04/18/2013 12:17 pm ET Updated Jun 18, 2013

Arab and Muslim Identity Amongst the Boston Wreckage

I have been searching for weeks for the appropriate followup to my first piece for The Huffington Post on passing for white as an Arab American, published on the tenth anniversary of the War in Iraq. Then, the Boston Marathon bombings happened. All of a sudden, I was flooded with emotion as a member of the human race, and it evoked memories of the aftermath of September 11th. However, here was an act of terrorism for which I was fully awake.

Most people don't know that I slept through September 11th. Most people don't know because I felt ashamed, as though it made me somehow complicit, as though it made me somehow less American because I hadn't gone through the pain, grief, and devastation in real time. 

I remember the day pretty well. I had just returned home the evening before from a Christian camping retreat sponsored by my Episcopalian high school, a retreat emphasizing the beauty of camaraderie, of supporting each other as children of this earth. I had come down with a cold. So, I stayed in bed on that fateful morning, rising only to call my AP Art History teacher shortly before the attacks to let her know that I would not be in class for the scheduled quiz. No commotion existed at that time. It was a morning, like any other morning. I crawled back under the covers, ignorant to the fact that the next time I would open my eyes, it would be to a world forever changed.

With Boston, as with every attack following September 11th, three thoughts ran through my head: 

A) My heart bleeds for those directly affected and their loved ones.

B) Dear God, please don't let an Arab and/or Muslim be the mastermind behind this (a sentiment apparently shared by others in my position, including UCLA's Khaled A. Beydoun, whose Al Jazeera piece was brought to my attention while writing this article).

C) I resign myself to the assumption that it probably is... an Arab... or a Muslim... or both (as many times as any of us say it, it warrants repeating -- one is a race, the other is a religion).

The problem here is point "C." If I, who have a vested interest in the terrorist not having any ties to my race or religion, have already concluded that (s)he does before any official suspects or implicating evidence have been presented, then the masses have come to the same conclusion. In the court of personal and public opinion, the verdict is in. It's how we've been conditioned to think. It's how I have conditioned myself to think. From now on, when these catastrophic events occur, it will trigger a certain reaction in me, regardless of who is involved.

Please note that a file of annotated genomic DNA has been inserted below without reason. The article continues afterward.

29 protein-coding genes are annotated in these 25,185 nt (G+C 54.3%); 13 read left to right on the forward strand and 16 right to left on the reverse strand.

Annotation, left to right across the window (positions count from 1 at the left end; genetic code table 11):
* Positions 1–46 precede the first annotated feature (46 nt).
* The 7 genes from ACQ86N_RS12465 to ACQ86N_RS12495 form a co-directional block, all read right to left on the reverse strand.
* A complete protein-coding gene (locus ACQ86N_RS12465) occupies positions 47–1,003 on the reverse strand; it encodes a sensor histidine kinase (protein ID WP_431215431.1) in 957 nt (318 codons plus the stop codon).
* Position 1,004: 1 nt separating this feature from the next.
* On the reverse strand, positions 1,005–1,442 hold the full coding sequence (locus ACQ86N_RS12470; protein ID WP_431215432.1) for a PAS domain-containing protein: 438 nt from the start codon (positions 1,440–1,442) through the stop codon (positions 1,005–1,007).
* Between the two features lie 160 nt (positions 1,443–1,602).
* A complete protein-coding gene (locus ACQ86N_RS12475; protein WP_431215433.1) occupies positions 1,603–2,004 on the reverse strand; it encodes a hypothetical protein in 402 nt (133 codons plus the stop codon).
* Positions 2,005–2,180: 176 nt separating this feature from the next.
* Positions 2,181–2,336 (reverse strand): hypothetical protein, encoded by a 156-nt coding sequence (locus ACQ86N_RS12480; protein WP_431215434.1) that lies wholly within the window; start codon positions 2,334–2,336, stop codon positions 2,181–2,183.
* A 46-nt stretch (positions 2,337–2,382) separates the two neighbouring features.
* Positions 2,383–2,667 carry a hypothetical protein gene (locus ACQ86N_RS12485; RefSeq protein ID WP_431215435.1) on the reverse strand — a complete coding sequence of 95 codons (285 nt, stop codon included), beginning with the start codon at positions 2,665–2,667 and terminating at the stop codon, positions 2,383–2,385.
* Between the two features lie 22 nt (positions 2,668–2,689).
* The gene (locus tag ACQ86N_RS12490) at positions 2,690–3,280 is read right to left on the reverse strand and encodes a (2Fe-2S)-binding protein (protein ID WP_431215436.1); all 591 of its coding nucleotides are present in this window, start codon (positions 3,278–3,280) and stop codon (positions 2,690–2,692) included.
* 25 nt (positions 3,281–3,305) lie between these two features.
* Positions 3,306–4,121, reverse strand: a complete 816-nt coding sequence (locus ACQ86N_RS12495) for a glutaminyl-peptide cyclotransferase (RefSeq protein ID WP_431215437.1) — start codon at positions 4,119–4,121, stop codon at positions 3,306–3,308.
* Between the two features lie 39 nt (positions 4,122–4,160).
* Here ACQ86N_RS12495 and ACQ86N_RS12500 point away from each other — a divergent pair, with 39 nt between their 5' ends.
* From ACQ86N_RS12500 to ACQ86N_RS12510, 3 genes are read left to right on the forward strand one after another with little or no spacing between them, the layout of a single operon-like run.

It makes me angry. It makes me angry to live in an era when my people are defined globally by the Hitlers, Mussolinis, and McVeighs among us. It makes me angry that the proportionately few are essentially paralyzing us, those who make it our mission to wake up daily and live by example, to achieve respect by earning it, to champion the beauty and majesty of our collective histories.

It makes me angry that terrorism in this world exists, above and beyond the acts of cowardice at the hands of those who hail from the Middle East. And, I say cowardice because, in these moments, eye contact is not made, a discourse using intellect and emotion is not had, a cause is not advanced. After all, what cause could be when faced with the image of an eight-year-old innocent boy senselessly killed on the streets of Boston -- a city defined by the American spirit? An eight-year-old boy who was cheering his father at an event meant to bring people of all backgrounds together on Patriots Day. An eight-year-old boy who will forever serve as a symbol of the loss of innocence.

It also shocks me that acts like this continue on American soil, not because I feel that the government's precautionary measures should have somehow thwarted any threat but because terrorists should see that their acts here in the States backfire every time. Instead of tearing a people apart, these acts bring everyone together in a way perhaps not seen anywhere else in the world. That sense of community during crisis is a defining characteristic of American identity -- one that could serve others in the world quite well, others who remain wedded to sectarian thinking.

In times like this, there is nothing more inspiring than the strength and resolve of Americans. In times like this, I do not want to renounce everything Arab and Muslim about me, but I do want to embrace without reservation the part of me that is American by birth and upbringing, with the hope that I will be seen as such by my peers as I lend a helping hand or listening ear, as I seek to stand tall, hand-in-hand with my fellow Americans. I see the power and integrity of the people who surround me in a place I call home. That's the silver lining here, the beauty of camaraderie, of supporting each other as children of this earth not just during a Christian camping retreat. And, it's the only thing that keeps me from wishing that I had never opened my eyes on September 11th.